A Border Collie named K-9 Piper had an important job to do at the airport in Traverse City, Michigan. He kept wildlife off the runways, which is federally required by the Wildlife Hazard Management Plan. One of only 10 such working dogs in the country, K-9 Piper had to chase away rodents and the birds of prey they attract from the airport. He also made routine perimeter checks.
Floridian Alex Schulze has trained his two Labrador Retrievers, Lila and Maverick, to swim down to 15 feet deep to catch lobsters on the ocean floor. It took Schulze almost two years to teach the dogs how to swim that deep, and now a fresh lobster dinner is only a dive away. He uses a portion of proceeds from the dogs’ work to promote sea turtle conservation.
As the co-founder of Crisis Response Canines, John Hunt regularly visits funerals, hospitals, and sites of mass shootings. He brings a small but mighty army of dogs, including his Rottweiler Gunther. Hunt hopes to bring people some light and relief during a tough time.
The Fire Department of New York City can take some credit in making the breed famous as fire dogs. Due to Dalmatians‘ expertise as carriage dogs, it was logical that they would serve well running with fire carriages. FDNY began utilizing these dogs as early as the 1870s. Today, some Dalmatians still work in fire houses.
International vintners depend on dogs to find wine-tainting molecules. The Natinga Project has trained dogs to detect 2,4,6-trichloroanisole (TCA), a molecule that imparts a musty odor and flavor to wine, making it undrinkable, in production facilities.
Imagine standing over an open fire, cranking a giant spit of roasting meat repeatedly and for hours on end. This thankless task fell to dogs from the 16th century through the 19th century. It was such a common practice that a breed was specifically developed in England to do the job.
These stocky dogs, shaped like a Basset Hound with a Bulldog-like head, would run or walk on equipment that was similar to a hamster wheel until the meat was evenly roasted. Never meant as pets, this breed died out with the invention of a mechanized spit turner.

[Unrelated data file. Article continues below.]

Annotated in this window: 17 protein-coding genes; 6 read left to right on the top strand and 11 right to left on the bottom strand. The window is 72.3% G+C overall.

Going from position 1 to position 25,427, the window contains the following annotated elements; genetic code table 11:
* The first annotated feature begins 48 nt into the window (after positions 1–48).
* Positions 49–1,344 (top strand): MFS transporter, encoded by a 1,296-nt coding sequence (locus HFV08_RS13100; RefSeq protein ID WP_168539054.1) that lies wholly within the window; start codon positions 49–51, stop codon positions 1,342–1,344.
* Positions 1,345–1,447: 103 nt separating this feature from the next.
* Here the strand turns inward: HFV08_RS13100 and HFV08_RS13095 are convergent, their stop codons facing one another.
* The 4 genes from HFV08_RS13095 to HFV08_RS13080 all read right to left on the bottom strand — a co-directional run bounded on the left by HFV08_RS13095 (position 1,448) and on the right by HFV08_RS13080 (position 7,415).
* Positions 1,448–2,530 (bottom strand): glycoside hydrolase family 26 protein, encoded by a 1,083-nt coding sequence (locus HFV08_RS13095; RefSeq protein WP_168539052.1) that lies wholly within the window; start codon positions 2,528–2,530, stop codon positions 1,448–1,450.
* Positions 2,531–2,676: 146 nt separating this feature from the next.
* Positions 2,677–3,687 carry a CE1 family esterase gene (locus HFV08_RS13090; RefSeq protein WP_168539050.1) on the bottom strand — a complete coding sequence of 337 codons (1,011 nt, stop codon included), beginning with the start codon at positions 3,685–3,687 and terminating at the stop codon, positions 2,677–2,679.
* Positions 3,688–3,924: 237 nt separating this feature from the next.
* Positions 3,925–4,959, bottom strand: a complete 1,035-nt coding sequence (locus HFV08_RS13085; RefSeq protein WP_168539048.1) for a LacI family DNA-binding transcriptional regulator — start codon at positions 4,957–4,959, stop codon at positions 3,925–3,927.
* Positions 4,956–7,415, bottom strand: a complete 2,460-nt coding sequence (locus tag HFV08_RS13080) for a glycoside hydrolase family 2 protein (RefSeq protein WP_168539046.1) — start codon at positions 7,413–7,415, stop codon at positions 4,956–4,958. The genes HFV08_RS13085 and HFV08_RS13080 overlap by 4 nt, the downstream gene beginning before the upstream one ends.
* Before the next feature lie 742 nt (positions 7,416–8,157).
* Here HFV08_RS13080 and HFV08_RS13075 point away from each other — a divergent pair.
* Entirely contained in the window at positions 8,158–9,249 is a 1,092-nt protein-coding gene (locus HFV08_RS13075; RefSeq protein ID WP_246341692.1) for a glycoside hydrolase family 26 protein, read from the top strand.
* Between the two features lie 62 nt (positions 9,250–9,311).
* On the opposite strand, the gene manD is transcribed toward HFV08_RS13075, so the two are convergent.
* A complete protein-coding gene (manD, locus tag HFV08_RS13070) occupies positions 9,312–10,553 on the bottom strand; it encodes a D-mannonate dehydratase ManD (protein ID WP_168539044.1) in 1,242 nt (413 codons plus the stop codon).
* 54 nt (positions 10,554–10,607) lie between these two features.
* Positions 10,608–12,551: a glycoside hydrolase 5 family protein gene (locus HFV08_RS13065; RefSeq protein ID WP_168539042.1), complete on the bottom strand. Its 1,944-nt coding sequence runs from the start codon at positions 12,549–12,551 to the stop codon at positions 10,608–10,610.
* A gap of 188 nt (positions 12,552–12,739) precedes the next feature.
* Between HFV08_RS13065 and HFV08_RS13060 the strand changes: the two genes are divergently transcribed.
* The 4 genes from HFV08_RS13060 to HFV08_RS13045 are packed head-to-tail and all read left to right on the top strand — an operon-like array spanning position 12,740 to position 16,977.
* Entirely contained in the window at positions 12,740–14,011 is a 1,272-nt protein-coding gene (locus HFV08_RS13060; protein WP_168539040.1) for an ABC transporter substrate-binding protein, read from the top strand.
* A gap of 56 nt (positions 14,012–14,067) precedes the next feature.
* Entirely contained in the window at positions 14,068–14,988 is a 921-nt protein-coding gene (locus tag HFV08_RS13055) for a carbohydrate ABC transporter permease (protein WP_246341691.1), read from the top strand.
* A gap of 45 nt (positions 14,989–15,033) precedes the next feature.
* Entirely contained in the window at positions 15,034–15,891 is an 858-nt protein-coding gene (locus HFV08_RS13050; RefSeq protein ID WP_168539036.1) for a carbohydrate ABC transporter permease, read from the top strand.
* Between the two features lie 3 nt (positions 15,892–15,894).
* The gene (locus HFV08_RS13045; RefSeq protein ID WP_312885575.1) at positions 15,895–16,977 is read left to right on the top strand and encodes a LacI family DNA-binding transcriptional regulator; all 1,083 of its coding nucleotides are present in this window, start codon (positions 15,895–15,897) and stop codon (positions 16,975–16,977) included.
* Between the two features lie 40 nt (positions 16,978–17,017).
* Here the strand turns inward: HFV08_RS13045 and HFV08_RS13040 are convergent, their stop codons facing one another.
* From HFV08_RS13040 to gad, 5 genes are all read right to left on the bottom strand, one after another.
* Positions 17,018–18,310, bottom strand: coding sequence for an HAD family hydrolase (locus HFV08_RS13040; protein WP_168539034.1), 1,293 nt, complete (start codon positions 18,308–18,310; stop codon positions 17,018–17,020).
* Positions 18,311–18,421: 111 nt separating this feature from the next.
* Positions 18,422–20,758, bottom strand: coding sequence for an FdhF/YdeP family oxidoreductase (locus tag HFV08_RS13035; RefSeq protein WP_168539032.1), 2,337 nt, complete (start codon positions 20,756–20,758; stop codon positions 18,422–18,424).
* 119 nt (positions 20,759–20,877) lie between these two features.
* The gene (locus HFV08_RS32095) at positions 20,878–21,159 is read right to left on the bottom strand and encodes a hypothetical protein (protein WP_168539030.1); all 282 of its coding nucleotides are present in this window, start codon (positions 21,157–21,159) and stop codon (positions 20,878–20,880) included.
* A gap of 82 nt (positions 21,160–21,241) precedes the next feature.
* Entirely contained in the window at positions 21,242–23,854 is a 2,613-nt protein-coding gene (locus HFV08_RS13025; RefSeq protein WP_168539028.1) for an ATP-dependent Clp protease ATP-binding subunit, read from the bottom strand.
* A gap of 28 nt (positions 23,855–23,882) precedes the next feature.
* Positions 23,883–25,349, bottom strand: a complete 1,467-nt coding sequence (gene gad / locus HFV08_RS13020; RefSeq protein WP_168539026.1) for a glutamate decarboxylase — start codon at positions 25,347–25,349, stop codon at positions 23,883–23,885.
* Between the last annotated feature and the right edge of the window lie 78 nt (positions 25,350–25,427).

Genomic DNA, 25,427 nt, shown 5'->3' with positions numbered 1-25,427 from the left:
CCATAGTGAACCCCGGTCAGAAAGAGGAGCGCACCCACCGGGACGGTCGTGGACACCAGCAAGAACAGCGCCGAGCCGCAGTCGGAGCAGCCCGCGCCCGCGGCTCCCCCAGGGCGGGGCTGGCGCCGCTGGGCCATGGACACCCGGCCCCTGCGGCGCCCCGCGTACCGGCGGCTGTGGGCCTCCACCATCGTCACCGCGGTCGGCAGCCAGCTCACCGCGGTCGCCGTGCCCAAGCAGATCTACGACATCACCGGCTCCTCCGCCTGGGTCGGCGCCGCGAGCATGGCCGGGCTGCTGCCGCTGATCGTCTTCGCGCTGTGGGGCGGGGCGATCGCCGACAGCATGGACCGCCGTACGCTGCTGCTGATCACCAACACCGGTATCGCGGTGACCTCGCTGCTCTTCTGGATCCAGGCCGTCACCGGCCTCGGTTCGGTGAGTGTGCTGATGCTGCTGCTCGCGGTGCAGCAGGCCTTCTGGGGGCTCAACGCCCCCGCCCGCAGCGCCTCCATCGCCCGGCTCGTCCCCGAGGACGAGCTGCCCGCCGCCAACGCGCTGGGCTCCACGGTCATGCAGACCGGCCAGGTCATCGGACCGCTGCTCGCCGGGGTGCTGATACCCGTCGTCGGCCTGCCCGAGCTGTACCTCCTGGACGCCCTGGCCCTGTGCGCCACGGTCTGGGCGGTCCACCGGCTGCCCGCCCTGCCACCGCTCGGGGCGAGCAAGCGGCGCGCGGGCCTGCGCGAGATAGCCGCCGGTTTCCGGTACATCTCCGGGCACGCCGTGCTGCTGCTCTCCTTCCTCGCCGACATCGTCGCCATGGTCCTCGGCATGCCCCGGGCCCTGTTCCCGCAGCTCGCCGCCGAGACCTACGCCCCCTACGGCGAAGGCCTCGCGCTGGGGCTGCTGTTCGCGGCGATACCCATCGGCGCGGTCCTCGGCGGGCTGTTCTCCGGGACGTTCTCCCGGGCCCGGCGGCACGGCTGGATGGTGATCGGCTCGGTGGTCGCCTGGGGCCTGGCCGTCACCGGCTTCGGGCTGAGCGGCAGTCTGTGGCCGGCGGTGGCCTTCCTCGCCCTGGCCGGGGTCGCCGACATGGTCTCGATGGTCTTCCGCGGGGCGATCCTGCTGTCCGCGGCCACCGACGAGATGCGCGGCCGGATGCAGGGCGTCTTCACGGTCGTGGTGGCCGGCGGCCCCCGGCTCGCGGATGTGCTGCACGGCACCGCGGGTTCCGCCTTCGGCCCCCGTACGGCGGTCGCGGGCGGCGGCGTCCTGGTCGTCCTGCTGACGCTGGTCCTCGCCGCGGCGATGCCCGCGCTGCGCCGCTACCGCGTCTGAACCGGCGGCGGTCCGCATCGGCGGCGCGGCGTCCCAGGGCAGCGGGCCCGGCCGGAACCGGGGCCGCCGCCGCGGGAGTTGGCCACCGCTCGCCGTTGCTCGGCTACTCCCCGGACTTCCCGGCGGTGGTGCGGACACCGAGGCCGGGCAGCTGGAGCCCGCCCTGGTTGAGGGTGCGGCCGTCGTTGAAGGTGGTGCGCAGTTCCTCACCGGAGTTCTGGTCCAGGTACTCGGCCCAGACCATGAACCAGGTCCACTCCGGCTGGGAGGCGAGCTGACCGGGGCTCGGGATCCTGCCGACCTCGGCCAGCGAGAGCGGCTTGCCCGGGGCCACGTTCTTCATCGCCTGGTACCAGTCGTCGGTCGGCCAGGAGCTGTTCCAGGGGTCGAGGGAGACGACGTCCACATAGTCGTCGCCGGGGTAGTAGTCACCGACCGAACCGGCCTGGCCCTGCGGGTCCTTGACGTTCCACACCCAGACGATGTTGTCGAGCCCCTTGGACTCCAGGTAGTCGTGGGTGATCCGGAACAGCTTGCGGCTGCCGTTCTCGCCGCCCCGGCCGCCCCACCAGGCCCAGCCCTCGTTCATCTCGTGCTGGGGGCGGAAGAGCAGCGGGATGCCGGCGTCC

What does it take to run hundreds of miles across packed ice and frozen terrain, for days and weeks on end, in freezing temperatures? It takes a lot of grit, guts, and a laser-like focus on getting where you’re going. These are qualities you can find in the Samoyed, Alaskan Malamute, Siberian Husky, and Chinook, some of the most well-known of the sled-dog breeds.
Whale Poop Detectors
Several dogs are important members of the scientific team at the Center for Conservation Biology at the University of Washington. Labrador Retriever Tucker and his canine colleagues go to sea with the scientists to track the majestic Orca whale, which is threatened with extinction. Tucker and the 16 other dogs on the team have been trained to detect the scent of whale poop. These dogs can sense the smell of the “killer whale” up to one nautical mile away.
Collecting and studying feces is the least intrusive and safest way to monitor the movement, health, and diet of the Orcas, and it helps scientists analyze how the species is doing. Tucker can also identify the scent of moose, caribou, wolves, iguanas, and bats. In this way, he’s doing his part to preserve and fight for the survival of other species.